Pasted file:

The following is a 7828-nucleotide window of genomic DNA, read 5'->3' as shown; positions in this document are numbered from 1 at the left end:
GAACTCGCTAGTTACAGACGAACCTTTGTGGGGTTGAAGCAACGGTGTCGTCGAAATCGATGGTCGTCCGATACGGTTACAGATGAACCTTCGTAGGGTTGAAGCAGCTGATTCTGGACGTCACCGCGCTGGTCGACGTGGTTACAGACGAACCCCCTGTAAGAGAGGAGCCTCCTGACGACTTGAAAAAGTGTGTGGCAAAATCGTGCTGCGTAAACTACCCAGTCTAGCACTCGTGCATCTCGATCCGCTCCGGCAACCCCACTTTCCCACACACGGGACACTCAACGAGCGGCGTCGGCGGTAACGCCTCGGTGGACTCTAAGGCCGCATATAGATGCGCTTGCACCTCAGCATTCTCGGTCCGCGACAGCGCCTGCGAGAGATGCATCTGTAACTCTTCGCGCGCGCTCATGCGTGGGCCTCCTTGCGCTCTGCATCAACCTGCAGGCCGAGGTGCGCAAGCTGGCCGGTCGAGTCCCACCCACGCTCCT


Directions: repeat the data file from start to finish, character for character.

The following is a 7828-nucleotide window of genomic DNA, read 5'->3' as shown; positions in this document are numbered from 1 at the left end:
GAACTCGCTAGTTACAGACGAACCTTTGTGGGGTTGAAGCAACGGTGTCGTCGAAATCGATGGTCGTCCGATACGGTTACAGATGAACCTTCGTAGGGTTGAAGCAGCTGATTCTGGACGTCACCGCGCTGGTCGACGTGGTTACAGACGAACCCCCTGTAAGAGAGGAGCCTCCTGACGACTTGAAAAAGTGTGTGGCAAAATCGTGCTGCGTAAACTACCCAGTCTAGCACTCGTGCATCTCGATCCGCTCCGGCAACCCCACTTTCCCACACACGGGACACTCAACGAGCGGCGTCGGCGGTAACGCCTCGGTGGACTCTAAGGCCGCATATAGATGCGCTTGCACCTCAGCATTCTCGGTCCGCGACAGCGCCTGCGAGAGATGCATCTGTAACTCTTCGCGCGCGCTCATGCGTGGGCCTCCTTGCGCTCTGCATCAACCTGCAGGCCGAGGTGCGCAAGCTGGCCGGTCGAGTCCCACCCACGCTCCT